The Eurozone was always primarily a political project, a major stepping stone to the “ever closer union of the peoples of Europe,” but one with the profoundest economic consequences. Members have no control over their interest rates, their exchange rate or, indeed, fiscal policy. And, as we have seen in recent years, many Eurozone members have paid a bitter price for their loss macroeconomic sovereignty. Under the austerity cosh and with no ability to devalue their currencies, growth has disappointed and unemployment rates remain alarmingly high in Greece, Spain (albeit partly-recovering), Italy and Portugal. Looking ahead, there is no reason to believe the policy situation will fundamentally change. Fiscal discipline is entrenched and unremitting and, contrary to speculation, there are no signs that Germany will ever agree to a fiscal transfer union in order to support the weaker countries. The Eurozone simply lacks the demos and “solidarity” to enable the currency bloc to work for all. It’s time to break it up.
Dr Holger Schmieding, chief economist at Berenberg, says No.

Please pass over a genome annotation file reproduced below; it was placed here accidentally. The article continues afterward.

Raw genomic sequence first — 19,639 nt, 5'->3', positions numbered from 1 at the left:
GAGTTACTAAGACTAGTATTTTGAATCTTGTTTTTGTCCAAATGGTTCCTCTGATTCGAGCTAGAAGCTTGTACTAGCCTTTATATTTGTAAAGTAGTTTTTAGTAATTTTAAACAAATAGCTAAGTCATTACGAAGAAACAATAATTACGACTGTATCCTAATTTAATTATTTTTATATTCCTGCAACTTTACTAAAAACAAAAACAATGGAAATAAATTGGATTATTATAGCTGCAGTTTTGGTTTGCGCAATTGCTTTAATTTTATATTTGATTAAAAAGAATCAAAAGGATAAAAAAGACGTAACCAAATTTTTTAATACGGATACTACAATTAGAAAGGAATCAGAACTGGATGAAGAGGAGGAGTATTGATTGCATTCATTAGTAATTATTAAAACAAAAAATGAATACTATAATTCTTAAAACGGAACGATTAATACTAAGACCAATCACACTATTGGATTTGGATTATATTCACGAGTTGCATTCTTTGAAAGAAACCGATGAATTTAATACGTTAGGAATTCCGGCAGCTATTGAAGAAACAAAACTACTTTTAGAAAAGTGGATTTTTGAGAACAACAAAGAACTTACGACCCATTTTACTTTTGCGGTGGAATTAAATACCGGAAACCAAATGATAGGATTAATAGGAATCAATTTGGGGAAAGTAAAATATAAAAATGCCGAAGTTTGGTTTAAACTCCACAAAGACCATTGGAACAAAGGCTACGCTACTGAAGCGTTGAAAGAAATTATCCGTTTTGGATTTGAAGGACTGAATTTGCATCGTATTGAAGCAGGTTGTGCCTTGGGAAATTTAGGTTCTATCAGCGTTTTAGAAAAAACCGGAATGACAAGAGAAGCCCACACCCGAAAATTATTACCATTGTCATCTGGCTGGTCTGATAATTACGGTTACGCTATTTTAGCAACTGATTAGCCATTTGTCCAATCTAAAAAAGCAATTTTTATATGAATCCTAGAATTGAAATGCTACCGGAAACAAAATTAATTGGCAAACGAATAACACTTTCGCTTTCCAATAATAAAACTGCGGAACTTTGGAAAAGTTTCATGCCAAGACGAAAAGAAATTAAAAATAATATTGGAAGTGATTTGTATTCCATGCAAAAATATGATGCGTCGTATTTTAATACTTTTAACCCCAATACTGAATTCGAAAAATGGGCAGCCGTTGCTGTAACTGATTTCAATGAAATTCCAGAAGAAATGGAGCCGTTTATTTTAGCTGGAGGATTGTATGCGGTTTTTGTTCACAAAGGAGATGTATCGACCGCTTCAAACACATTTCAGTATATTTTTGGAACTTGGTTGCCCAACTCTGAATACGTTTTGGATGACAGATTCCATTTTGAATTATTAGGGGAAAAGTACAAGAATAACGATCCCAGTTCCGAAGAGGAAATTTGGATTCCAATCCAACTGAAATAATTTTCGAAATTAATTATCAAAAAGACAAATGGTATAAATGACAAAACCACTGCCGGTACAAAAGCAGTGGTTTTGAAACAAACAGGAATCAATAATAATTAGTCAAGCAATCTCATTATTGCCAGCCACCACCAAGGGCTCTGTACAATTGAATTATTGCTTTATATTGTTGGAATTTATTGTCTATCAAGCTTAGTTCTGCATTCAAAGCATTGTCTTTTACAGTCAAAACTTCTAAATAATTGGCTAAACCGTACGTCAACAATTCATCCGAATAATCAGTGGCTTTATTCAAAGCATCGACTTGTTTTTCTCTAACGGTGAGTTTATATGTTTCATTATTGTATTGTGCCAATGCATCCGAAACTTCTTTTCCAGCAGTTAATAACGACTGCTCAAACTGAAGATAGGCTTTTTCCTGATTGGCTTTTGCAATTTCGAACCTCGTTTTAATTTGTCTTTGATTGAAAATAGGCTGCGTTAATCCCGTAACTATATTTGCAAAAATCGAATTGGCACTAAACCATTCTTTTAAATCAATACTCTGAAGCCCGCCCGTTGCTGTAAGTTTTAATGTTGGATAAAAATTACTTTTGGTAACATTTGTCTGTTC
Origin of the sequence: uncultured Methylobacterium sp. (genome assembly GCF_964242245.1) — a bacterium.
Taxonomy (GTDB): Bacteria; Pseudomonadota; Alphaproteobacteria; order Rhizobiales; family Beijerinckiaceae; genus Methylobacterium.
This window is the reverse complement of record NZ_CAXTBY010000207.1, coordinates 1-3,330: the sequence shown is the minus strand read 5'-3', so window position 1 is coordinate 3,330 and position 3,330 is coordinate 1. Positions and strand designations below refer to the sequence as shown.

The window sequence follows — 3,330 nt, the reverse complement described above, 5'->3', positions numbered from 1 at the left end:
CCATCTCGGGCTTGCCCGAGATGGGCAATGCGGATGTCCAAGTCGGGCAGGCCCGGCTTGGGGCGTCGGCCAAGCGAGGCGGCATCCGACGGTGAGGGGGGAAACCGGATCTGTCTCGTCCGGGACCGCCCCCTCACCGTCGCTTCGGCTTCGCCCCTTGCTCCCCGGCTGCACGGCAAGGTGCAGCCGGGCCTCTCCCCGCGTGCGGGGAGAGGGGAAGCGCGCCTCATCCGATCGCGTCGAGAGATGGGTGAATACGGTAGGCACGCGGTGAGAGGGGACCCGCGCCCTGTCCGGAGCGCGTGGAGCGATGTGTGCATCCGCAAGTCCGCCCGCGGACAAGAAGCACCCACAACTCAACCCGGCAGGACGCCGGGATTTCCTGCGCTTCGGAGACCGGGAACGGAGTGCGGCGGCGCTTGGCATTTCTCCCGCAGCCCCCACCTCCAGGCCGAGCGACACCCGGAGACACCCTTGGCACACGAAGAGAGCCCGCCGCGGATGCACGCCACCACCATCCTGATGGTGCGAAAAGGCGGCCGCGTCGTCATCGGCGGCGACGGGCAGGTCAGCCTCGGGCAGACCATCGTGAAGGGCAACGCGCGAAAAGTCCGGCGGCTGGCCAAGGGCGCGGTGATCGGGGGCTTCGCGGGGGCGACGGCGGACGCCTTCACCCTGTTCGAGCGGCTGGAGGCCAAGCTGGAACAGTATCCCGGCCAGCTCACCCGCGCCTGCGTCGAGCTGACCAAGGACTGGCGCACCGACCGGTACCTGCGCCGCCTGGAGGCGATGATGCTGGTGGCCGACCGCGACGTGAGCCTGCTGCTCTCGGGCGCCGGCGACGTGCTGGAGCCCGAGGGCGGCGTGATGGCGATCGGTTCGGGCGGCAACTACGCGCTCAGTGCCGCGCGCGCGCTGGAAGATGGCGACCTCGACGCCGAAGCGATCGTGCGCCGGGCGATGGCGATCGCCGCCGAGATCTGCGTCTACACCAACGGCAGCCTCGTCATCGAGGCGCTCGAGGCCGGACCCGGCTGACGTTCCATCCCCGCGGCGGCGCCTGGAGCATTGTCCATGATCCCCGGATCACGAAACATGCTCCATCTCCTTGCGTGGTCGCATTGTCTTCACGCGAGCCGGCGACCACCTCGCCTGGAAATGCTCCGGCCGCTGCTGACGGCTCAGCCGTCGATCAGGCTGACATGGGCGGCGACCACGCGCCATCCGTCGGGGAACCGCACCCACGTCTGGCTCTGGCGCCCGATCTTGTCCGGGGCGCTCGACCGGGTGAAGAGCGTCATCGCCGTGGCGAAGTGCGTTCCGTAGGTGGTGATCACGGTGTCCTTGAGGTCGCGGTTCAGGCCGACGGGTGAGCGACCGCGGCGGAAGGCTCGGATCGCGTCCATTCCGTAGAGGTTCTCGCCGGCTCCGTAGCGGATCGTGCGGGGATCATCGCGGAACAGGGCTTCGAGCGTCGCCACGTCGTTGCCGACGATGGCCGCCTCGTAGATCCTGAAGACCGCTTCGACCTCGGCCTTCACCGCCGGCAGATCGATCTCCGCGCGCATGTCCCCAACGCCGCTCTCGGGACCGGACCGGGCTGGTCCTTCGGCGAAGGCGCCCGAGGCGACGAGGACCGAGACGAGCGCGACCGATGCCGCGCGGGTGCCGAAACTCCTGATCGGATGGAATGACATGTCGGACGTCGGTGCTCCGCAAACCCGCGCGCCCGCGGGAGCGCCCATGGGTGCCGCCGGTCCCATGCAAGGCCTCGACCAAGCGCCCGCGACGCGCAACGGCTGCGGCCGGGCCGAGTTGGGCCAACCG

Lord King proposes to break up the Eurozone. That is rich. Would he like ex-European Central Bank officials to argue that the British currency union should be broken up? Using his logic, the persistent differences between London and Wales would prove that the union over which he presided is not working properly. And to substantiate his fear that a “one size fits all” monetary policy could encourage populism and separatism, he may just mention Jeremy Corbyn, Nigel Farage or Nicola Sturgeon. The Eurozone has serious problems, just like the UK. It has less growth but also a far smaller rise in public debt than the UK. Contrary to King’s claims about the faults of the euro, Germany in 2004, as well as Spain and Ireland in 2013, have shown that countries can turn around in the Eurozone if they pursue pro-growth reforms. Time for Mervyn to mind his own turf and preach to Wales, Northern Ireland or Glasgow?